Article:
The plan outlines a compelling case for local areas to act quickly and for parents, and frontline professionals who come into contact with potential victims and perpetrators, to intervene at the earliest possible opportunity to stop the crime escalating.
Victims of child sexual exploitation often suffer long-term physical and psychological damage that can affect all the family and needs long-term care. Research by Barnardo's shows that there is an estimated potential saving of £12 for every £1 spent on providing the intervention.
To raise awareness among frontline professionals who work in child protection, the Department for Education will:
Publish a new, short, step-by-step guide on what professionals should do if they are worried that a child is being sexually exploited. It will emphasise the strong links between child sexual exploitation and children running away from home or care.This will be published in spring 2012.
Work with Ofsted on how their new guidance for inspectors can consider child sexual exploitation and the contact a child has with different services as they journey through the system.
Help spread examples of good practice in monitoring, tackling, and preventing child sexual exploitation between local areas.
The Government plan also emphasises the need for the criminal justice system to come down hard on perpetrators and make sure victims and their families get the right support. The action plan brings together commitments from the Home Office, Ministry of Justice and the Crown Prosecution Service, including:
A new sentencing regime, including mandatory life sentences for anyone convicted of a second very serious sexual or violent crime.
The Ministry of Justice will provide more than £15 million over the next three years to voluntary sector groups which provide support to victims.
In group or gang related cases, trial judges should think about how to minimise the trauma for witnesses by considering whether there is need for repeat cross-examination in the witness box.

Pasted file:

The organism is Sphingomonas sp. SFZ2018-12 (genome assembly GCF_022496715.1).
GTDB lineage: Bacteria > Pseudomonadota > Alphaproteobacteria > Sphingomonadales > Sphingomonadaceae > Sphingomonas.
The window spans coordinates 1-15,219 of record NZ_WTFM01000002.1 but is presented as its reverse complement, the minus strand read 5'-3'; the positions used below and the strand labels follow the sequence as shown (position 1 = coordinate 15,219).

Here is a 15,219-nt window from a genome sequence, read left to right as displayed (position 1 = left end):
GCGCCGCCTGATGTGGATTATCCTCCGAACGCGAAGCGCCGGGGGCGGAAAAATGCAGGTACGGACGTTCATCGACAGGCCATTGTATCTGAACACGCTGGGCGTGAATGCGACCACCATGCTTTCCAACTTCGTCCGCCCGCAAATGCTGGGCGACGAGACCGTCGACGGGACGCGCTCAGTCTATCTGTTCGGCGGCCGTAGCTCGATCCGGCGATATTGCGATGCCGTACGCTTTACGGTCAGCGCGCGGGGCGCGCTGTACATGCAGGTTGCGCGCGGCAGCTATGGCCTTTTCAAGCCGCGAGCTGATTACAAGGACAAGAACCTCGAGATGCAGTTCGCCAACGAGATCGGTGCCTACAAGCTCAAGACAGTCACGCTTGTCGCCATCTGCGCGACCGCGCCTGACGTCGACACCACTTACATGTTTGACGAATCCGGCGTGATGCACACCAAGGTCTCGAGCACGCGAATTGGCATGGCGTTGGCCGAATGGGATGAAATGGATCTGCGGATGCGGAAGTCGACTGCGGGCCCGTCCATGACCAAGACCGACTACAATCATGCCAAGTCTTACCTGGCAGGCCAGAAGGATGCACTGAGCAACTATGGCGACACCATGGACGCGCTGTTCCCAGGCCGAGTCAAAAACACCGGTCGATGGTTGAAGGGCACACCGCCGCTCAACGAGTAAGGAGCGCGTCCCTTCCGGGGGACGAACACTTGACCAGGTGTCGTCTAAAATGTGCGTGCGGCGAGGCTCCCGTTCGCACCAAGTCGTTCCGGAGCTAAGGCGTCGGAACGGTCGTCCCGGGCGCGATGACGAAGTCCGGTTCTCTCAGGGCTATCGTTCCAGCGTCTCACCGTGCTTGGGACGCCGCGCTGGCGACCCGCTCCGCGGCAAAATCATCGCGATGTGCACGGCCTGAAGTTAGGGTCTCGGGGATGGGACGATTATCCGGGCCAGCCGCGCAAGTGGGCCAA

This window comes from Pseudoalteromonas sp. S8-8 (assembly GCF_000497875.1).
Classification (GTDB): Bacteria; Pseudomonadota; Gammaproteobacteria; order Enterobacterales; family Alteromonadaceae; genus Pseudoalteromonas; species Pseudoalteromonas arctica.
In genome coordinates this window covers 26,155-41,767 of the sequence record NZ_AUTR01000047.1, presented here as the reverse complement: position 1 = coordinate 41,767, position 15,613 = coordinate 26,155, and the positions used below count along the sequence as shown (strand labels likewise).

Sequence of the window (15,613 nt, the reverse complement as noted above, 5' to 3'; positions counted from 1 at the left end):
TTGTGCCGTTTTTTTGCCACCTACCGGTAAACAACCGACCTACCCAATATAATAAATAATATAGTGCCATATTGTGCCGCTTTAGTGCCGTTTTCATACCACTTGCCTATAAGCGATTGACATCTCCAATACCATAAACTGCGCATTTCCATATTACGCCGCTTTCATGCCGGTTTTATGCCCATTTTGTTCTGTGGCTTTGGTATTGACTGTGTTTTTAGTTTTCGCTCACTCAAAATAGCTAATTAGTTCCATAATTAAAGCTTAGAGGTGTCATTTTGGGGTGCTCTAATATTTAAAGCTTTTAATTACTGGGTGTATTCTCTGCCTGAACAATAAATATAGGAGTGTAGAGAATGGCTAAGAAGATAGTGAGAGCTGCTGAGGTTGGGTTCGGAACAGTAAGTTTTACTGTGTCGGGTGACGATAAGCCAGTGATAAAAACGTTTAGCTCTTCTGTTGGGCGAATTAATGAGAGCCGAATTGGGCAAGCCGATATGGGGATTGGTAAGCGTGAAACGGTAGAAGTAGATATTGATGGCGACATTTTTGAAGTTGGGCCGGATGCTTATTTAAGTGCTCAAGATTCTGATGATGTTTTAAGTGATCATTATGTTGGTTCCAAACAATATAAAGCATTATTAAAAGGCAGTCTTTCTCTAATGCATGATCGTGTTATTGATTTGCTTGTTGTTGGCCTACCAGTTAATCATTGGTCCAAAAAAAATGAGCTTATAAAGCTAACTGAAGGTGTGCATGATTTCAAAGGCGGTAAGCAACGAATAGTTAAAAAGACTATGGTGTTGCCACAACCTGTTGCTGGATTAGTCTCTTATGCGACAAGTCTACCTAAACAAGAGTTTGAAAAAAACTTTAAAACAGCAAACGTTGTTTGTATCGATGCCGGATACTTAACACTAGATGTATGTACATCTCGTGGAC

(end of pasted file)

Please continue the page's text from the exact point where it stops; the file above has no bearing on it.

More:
The Ministry of Justice is actively considering whether s.28 of the Youth Justice and Criminal Evidence Act 1999, which provides for pre-trial video-recorded cross-examination can be made to work in practice.
Hilary Willmer, Chair of the Coalition for the Removal of Pimping (CROP), welcomed the action plan and said:
CROP particularly welcomes therecognition that whole families suffer the devastating consequences of child sexual exploitation and need support. CROP hopes thatthere will also berecognition of the significantpositive potential of many parentsto be included as active partners in the safeguarding of children.
Sheila Taylor, director of the National Working Group for Sexually Exploited Children and Young People, said:
I welcome this urgent call to action by the Government. There are pockets of good, innovative practice but most local authorities have no one to co-ordinate such work and no one to look at the bigger picture. This must change, if no one is putting the pieces together, children's desperate situations will continue to be missed.
The report rightly addresses the need for local agencies and voluntary organisations to work together to tackle child sexual exploitation; for more training to raise awareness among professionals; and for the courts to recognise the impact of the legal process on victims